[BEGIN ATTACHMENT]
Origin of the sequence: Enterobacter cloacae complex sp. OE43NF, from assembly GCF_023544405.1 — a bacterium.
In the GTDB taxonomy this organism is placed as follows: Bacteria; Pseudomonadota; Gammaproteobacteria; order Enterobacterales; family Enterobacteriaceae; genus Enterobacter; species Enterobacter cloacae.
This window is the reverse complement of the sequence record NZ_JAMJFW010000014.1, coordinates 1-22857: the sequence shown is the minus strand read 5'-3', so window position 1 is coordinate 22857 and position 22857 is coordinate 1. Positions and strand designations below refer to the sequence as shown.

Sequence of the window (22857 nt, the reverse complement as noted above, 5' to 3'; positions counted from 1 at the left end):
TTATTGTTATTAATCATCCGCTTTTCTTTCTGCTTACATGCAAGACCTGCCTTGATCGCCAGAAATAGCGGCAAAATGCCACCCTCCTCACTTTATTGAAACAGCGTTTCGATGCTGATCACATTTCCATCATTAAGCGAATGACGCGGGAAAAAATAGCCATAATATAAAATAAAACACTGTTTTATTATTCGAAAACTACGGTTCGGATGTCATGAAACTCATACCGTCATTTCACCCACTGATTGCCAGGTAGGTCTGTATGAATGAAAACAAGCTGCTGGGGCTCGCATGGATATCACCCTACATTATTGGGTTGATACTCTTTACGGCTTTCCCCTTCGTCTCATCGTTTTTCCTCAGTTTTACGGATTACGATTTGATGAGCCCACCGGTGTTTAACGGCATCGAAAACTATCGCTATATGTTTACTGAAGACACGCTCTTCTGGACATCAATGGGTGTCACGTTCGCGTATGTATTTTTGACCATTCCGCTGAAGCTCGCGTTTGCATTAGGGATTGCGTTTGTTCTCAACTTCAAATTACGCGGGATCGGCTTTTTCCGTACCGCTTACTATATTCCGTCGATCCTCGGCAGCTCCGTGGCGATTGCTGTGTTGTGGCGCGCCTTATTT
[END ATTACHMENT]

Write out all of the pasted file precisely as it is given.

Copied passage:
Origin of the sequence: Enterobacter cloacae complex sp. OE43NF, from assembly GCF_023544405.1 — a bacterium.
In the GTDB taxonomy this organism is placed as follows: Bacteria; Pseudomonadota; Gammaproteobacteria; order Enterobacterales; family Enterobacteriaceae; genus Enterobacter; species Enterobacter cloacae.
This window is the reverse complement of the sequence record NZ_JAMJFW010000014.1, coordinates 1-22857: the sequence shown is the minus strand read 5'-3', so window position 1 is coordinate 22857 and position 22857 is coordinate 1. Positions and strand designations below refer to the sequence as shown.

Sequence of the window (22857 nt, the reverse complement as noted above, 5' to 3'; positions counted from 1 at the left end):
TTATTGTTATTAATCATCCGCTTTTCTTTCTGCTTACATGCAAGACCTGCCTTGATCGCCAGAAATAGCGGCAAAATGCCACCCTCCTCACTTTATTGAAACAGCGTTTCGATGCTGATCACATTTCCATCATTAAGCGAATGACGCGGGAAAAAATAGCCATAATATAAAATAAAACACTGTTTTATTATTCGAAAACTACGGTTCGGATGTCATGAAACTCATACCGTCATTTCACCCACTGATTGCCAGGTAGGTCTGTATGAATGAAAACAAGCTGCTGGGGCTCGCATGGATATCACCCTACATTATTGGGTTGATACTCTTTACGGCTTTCCCCTTCGTCTCATCGTTTTTCCTCAGTTTTACGGATTACGATTTGATGAGCCCACCGGTGTTTAACGGCATCGAAAACTATCGCTATATGTTTACTGAAGACACGCTCTTCTGGACATCAATGGGTGTCACGTTCGCGTATGTATTTTTGACCATTCCGCTGAAGCTCGCGTTTGCATTAGGGATTGCGTTTGTTCTCAACTTCAAATTACGCGGGATCGGCTTTTTCCGTACCGCTTACTATATTCCGTCGATCCTCGGCAGCTCCGTGGCGATTGCTGTGTTGTGGCGCGCCTTATTT